The Government needs to take action now and accept that the leaving certificate cannot go ahead as normal. The students are calling for a choice between predicted grades and exams which are updated to take account of the circumstances. It is time the Government listened to the students. It is their future, it is their choice. Even before this pandemic, the leaving certificate was a horrendous way to treat young people, creating huge mental health pressures and incorporating a deep inequality. It follows an outdated model of rote learning rather than encouraging critical, independent thought. It should be abolished and instead we should invest in third level education in order that everybody who wants to access it can do so. The Minister's Department has a crucial role to play in addressing this. The more college education is expanded, the closer we are to getting rid of the rat race of too many applicants chasing after too few places and the massive stresses that results in. Will the Minister invest now to ensure that come September there are enough places available for students?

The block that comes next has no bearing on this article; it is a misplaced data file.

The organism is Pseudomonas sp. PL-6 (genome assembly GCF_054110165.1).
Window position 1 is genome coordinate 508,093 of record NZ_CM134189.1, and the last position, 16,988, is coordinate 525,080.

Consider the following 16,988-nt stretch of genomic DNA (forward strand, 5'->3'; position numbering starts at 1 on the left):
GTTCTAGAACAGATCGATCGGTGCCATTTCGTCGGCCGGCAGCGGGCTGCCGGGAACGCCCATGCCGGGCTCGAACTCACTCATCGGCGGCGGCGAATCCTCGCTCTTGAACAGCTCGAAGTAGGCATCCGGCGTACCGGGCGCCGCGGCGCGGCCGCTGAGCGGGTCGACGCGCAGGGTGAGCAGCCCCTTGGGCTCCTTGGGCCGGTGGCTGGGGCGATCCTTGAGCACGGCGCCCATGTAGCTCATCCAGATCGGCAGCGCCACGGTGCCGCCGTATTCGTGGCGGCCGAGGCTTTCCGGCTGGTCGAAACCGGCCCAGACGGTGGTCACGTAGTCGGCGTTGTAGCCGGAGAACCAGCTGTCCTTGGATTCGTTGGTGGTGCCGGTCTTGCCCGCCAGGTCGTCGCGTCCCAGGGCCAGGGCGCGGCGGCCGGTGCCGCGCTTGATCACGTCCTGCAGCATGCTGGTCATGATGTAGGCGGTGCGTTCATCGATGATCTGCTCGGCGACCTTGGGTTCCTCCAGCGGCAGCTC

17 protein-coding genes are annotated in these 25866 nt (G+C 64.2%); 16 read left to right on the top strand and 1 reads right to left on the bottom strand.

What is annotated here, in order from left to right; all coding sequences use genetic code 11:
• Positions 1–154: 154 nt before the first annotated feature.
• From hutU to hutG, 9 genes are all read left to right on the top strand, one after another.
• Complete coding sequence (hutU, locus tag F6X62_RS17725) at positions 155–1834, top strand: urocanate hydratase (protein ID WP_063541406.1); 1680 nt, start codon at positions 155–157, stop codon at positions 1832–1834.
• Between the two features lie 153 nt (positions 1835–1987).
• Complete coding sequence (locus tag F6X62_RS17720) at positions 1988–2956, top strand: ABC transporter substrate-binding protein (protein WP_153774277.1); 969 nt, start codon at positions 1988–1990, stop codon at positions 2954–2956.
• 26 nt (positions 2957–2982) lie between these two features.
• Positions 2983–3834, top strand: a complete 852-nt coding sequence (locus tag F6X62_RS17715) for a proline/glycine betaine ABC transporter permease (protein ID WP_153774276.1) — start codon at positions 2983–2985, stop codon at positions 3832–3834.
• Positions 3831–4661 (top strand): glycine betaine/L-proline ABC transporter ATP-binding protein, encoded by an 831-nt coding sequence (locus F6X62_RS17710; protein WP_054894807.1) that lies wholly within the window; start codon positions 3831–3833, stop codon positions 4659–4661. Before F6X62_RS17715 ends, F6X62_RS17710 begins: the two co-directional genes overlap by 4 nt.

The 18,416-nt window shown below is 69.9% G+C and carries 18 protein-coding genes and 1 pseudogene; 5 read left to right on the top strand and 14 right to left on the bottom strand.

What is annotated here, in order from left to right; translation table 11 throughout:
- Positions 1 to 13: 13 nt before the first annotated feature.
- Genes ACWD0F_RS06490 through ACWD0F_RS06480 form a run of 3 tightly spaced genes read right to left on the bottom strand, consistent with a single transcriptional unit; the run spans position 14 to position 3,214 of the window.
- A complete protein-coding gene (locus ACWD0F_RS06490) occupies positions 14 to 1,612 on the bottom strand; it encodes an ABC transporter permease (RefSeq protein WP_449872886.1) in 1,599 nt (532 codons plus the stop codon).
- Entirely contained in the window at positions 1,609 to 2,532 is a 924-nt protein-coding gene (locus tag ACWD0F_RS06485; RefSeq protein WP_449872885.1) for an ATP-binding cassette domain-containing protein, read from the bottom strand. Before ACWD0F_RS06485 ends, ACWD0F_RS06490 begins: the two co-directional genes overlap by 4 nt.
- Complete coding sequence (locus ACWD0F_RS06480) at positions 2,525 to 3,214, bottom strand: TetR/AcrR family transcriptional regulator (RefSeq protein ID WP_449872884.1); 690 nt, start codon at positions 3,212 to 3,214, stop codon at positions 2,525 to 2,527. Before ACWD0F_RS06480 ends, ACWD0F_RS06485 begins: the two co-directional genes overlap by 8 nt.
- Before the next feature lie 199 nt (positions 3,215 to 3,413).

Deputy Simon Harris: Information on Simon Harris Zoom on Simon Harris I always appreciate people helping to advocate investment in higher education, and yes, I will. Last year saw the largest ever increase in the number of higher education places in our country. Many Deputies opposite were rightly concerned, as was I, that that would be a one-year-only investment. We have managed to ensure that all the extra places we put into the third level system last year will be available again this year, with 2,000 additional places on top of that. We are expanding and growing the higher education sector at a rate at which we have never done before. Policy on the leaving certificate does, obviously, reside with the Minister for Education, but Deputy Murphy is right that my Department's role is to make sure we have as many places available for people as possible.